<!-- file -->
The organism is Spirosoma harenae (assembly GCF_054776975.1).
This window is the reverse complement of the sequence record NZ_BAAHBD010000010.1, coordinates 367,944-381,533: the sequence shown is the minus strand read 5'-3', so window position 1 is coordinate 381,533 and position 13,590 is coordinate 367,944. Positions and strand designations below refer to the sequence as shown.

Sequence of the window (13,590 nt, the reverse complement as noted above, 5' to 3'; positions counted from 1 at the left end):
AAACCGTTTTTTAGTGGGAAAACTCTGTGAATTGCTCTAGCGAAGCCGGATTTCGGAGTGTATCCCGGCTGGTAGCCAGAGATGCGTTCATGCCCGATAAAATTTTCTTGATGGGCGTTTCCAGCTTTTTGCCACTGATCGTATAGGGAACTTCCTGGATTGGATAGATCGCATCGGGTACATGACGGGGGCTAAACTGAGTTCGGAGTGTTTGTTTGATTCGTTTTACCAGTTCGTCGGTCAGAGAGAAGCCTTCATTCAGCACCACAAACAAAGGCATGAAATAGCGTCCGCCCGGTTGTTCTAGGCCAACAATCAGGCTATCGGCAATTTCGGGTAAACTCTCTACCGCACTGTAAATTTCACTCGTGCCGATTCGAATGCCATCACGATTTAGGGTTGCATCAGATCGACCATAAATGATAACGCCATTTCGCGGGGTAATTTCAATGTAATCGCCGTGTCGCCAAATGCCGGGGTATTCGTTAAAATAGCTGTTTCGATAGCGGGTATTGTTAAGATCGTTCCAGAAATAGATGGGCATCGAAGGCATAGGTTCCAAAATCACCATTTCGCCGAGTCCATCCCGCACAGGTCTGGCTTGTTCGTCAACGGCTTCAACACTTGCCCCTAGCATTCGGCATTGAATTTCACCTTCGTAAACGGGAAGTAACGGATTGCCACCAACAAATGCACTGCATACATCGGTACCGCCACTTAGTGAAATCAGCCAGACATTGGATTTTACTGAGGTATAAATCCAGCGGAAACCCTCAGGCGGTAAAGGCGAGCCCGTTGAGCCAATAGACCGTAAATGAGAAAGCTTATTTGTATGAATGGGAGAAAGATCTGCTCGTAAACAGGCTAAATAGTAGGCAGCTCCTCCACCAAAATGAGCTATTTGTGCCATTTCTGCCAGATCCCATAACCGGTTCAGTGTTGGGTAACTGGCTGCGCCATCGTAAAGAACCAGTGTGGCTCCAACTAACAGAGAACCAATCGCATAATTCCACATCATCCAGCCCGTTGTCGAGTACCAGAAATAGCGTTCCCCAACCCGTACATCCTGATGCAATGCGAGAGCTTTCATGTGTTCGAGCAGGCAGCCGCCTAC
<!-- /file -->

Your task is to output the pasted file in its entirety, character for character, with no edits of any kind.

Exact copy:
The organism is Spirosoma harenae (assembly GCF_054776975.1).
This window is the reverse complement of the sequence record NZ_BAAHBD010000010.1, coordinates 367,944-381,533: the sequence shown is the minus strand read 5'-3', so window position 1 is coordinate 381,533 and position 13,590 is coordinate 367,944. Positions and strand designations below refer to the sequence as shown.

Sequence of the window (13,590 nt, the reverse complement as noted above, 5' to 3'; positions counted from 1 at the left end):
AAACCGTTTTTTAGTGGGAAAACTCTGTGAATTGCTCTAGCGAAGCCGGATTTCGGAGTGTATCCCGGCTGGTAGCCAGAGATGCGTTCATGCCCGATAAAATTTTCTTGATGGGCGTTTCCAGCTTTTTGCCACTGATCGTATAGGGAACTTCCTGGATTGGATAGATCGCATCGGGTACATGACGGGGGCTAAACTGAGTTCGGAGTGTTTGTTTGATTCGTTTTACCAGTTCGTCGGTCAGAGAGAAGCCTTCATTCAGCACCACAAACAAAGGCATGAAATAGCGTCCGCCCGGTTGTTCTAGGCCAACAATCAGGCTATCGGCAATTTCGGGTAAACTCTCTACCGCACTGTAAATTTCACTCGTGCCGATTCGAATGCCATCACGATTTAGGGTTGCATCAGATCGACCATAAATGATAACGCCATTTCGCGGGGTAATTTCAATGTAATCGCCGTGTCGCCAAATGCCGGGGTATTCGTTAAAATAGCTGTTTCGATAGCGGGTATTGTTAAGATCGTTCCAGAAATAGATGGGCATCGAAGGCATAGGTTCCAAAATCACCATTTCGCCGAGTCCATCCCGCACAGGTCTGGCTTGTTCGTCAACGGCTTCAACACTTGCCCCTAGCATTCGGCATTGAATTTCACCTTCGTAAACGGGAAGTAACGGATTGCCACCAACAAATGCACTGCATACATCGGTACCGCCACTTAGTGAAATCAGCCAGACATTGGATTTTACTGAGGTATAAATCCAGCGGAAACCCTCAGGCGGTAAAGGCGAGCCCGTTGAGCCAATAGACCGTAAATGAGAAAGCTTATTTGTATGAATGGGAGAAAGATCTGCTCGTAAACAGGCTAAATAGTAGGCAGCTCCTCCACCAAAATGAGCTATTTGTGCCATTTCTGCCAGATCCCATAACCGGTTCAGTGTTGGGTAACTGGCTGCGCCATCGTAAAGAACCAGTGTGGCTCCAACTAACAGAGAACCAATCGCATAATTCCACATCATCCAGCCCGTTGTCGAGTACCAGAAATAGCGTTCCCCAACCCGTACATCCTGATGCAATGCGAGAGCTTTCATGTGTTCGAGCAGGCAGCCGCCTAC